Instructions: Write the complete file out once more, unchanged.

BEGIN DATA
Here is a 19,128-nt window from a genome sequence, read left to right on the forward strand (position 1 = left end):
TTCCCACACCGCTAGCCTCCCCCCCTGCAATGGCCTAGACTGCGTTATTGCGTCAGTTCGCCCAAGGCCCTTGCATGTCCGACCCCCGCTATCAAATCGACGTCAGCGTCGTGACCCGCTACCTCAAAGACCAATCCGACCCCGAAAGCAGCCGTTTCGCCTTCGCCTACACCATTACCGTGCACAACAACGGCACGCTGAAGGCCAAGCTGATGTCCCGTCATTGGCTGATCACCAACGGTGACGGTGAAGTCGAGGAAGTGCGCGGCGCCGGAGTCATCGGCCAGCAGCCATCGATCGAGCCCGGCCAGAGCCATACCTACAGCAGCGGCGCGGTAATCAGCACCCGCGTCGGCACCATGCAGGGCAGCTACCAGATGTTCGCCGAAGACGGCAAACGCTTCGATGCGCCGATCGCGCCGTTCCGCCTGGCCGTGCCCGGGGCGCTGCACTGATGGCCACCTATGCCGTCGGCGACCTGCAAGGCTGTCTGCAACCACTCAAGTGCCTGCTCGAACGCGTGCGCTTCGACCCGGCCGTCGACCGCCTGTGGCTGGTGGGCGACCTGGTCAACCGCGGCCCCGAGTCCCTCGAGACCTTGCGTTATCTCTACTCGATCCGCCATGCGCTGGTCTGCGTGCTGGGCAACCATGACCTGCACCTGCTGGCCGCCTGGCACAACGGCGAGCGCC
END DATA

Here is a 19,128-nt window from a genome sequence, read left to right on the forward strand (position 1 = left end):
TTCCCACACCGCTAGCCTCCCCCCCTGCAATGGCCTAGACTGCGTTATTGCGTCAGTTCGCCCAAGGCCCTTGCATGTCCGACCCCCGCTATCAAATCGACGTCAGCGTCGTGACCCGCTACCTCAAAGACCAATCCGACCCCGAAAGCAGCCGTTTCGCCTTCGCCTACACCATTACCGTGCACAACAACGGCACGCTGAAGGCCAAGCTGATGTCCCGTCATTGGCTGATCACCAACGGTGACGGTGAAGTCGAGGAAGTGCGCGGCGCCGGAGTCATCGGCCAGCAGCCATCGATCGAGCCCGGCCAGAGCCATACCTACAGCAGCGGCGCGGTAATCAGCACCCGCGTCGGCACCATGCAGGGCAGCTACCAGATGTTCGCCGAAGACGGCAAACGCTTCGATGCGCCGATCGCGCCGTTCCGCCTGGCCGTGCCCGGGGCGCTGCACTGATGGCCACCTATGCCGTCGGCGACCTGCAAGGCTGTCTGCAACCACTCAAGTGCCTGCTCGAACGCGTGCGCTTCGACCCGGCCGTCGACCGCCTGTGGCTGGTGGGCGACCTGGTCAACCGCGGCCCCGAGTCCCTCGAGACCTTGCGTTATCTCTACTCGATCCGCCATGCGCTGGTCTGCGTGCTGGGCAACCATGACCTGCACCTGCTGGCCGCCTGGCACAACGGCGAGCGCC